If you don’t want to bother with installing DPM, you will also be able to purchase dedicated DPM appliances from several MS partner OEMs.

SQL Server 2000 SP3a or above is required to use DPM. The good news is that when you buy DPM, it includes the SQL software and a restricted SQL 2000 license (for use with DPM only). SQL Reporting Services is also included.

The DPM setup wizard walks you through the steps of installing SQL 2000, the Reporting Services and the necessary service packs. IIS is not installed on Server 2003 by default. The wizard will install it if you haven’t previously done so.

You can do a semi-unattended installation of DPM, but you’ll need to manually install IIS first. You’ll also need to copy the contents of the DPM CDs to a set of shared folders.

The setup program will check your server and verify that it meets the requirements (hardware and software). You’ll get a warning message if a required component is missing. If you get past this stage without problems, installation is usually fairly straight forward. However, if the setup process hangs during the installation of SQL Server, you may have to manually install SQL.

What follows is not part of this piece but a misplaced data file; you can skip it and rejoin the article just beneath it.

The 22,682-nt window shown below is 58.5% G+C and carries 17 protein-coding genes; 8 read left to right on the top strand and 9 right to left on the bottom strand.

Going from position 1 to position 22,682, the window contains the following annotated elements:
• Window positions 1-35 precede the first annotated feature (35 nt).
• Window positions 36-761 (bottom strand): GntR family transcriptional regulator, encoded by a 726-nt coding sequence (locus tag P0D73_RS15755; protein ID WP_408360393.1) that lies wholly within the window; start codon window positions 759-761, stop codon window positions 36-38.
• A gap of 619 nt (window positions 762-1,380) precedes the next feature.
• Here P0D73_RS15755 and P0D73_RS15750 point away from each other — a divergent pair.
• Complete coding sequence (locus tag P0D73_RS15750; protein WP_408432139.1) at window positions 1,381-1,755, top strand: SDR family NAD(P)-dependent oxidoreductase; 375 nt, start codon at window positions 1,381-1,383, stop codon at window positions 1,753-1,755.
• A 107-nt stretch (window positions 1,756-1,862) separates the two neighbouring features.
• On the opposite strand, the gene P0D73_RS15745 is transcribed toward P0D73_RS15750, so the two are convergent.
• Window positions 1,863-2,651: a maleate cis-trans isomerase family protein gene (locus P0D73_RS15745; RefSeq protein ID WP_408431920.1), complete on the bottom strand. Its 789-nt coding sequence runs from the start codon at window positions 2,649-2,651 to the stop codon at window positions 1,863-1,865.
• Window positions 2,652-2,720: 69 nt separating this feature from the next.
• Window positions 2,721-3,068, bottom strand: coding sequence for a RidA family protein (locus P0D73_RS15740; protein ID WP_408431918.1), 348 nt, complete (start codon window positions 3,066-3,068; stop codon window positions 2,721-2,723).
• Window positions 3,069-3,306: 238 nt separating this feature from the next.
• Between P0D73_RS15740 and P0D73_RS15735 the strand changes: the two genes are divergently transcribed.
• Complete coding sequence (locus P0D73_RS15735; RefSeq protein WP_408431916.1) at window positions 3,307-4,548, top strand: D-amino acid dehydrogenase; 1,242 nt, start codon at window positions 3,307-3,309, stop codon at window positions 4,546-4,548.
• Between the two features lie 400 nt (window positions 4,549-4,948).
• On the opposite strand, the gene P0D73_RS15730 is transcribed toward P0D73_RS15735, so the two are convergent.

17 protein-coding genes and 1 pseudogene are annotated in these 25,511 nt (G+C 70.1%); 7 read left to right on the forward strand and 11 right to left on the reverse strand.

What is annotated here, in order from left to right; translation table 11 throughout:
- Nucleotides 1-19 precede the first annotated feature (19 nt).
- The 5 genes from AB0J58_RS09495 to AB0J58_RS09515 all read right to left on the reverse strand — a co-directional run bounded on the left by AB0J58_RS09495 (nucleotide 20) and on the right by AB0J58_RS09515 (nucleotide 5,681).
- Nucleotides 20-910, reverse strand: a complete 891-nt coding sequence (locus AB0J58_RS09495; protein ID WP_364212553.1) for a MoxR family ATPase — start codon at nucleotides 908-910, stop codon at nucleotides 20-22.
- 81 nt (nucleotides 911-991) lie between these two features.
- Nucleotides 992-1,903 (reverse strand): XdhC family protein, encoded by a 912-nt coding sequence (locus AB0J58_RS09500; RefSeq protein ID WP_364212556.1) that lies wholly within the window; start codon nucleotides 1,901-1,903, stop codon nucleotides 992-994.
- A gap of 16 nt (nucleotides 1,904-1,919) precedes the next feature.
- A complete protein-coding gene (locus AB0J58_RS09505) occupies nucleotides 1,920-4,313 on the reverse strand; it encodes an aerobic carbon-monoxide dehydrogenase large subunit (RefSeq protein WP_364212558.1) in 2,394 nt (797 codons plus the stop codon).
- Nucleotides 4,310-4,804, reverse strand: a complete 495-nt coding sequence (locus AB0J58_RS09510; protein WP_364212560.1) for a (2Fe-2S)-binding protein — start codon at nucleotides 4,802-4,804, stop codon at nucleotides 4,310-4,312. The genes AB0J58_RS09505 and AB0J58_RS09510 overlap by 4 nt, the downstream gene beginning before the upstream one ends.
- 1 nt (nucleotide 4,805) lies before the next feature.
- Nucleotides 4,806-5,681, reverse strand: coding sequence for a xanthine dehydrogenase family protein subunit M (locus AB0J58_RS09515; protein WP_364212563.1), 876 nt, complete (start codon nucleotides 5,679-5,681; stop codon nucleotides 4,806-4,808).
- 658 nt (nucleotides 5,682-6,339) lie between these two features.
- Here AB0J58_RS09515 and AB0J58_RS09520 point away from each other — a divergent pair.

You’ll need to enter a password to be used for the Microsoft$DPM$Acct local account that’s used to run SQL services. This should be a strong password. During the installation process, you’ll need to change out CDs to install the prerequisite software (unless you’re doing a semi-unattended installation).

Installing the File Server Agents

You must install the agent software on each file server you want to protect with DPM. These file servers will show up in the DPM console as “protected file servers.”

The agent software is installed from the DPM Administration console. Select Management, click the Agents tab, and select Install from the Actions list. DPM will query Active Directory to find a list of servers to display. You can select up to 50 servers from the Server name list. Then click Add to make them protected servers.

Sometimes it’s faster to type the name of the server in the Server name box and click Add, rather than browsing the list.